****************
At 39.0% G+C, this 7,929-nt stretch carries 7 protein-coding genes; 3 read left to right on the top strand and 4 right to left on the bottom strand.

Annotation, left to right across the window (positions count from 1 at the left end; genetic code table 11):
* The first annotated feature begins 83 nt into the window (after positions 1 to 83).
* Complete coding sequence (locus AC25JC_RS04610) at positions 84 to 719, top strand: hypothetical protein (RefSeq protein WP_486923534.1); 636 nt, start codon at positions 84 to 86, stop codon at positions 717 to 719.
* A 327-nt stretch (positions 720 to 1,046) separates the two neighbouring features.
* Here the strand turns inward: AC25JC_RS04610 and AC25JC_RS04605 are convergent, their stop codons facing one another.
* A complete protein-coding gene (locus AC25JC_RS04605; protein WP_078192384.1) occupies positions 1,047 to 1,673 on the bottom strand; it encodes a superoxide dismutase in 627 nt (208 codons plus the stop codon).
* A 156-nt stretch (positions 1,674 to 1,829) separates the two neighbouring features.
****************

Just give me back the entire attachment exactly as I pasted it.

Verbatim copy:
At 39.0% G+C, this 7,929-nt stretch carries 7 protein-coding genes; 3 read left to right on the top strand and 4 right to left on the bottom strand.

Annotation, left to right across the window (positions count from 1 at the left end; genetic code table 11):
* The first annotated feature begins 83 nt into the window (after positions 1 to 83).
* Complete coding sequence (locus AC25JC_RS04610) at positions 84 to 719, top strand: hypothetical protein (RefSeq protein WP_486923534.1); 636 nt, start codon at positions 84 to 86, stop codon at positions 717 to 719.
* A 327-nt stretch (positions 720 to 1,046) separates the two neighbouring features.
* Here the strand turns inward: AC25JC_RS04610 and AC25JC_RS04605 are convergent, their stop codons facing one another.
* A complete protein-coding gene (locus AC25JC_RS04605; protein WP_078192384.1) occupies positions 1,047 to 1,673 on the bottom strand; it encodes a superoxide dismutase in 627 nt (208 codons plus the stop codon).
* A 156-nt stretch (positions 1,674 to 1,829) separates the two neighbouring features.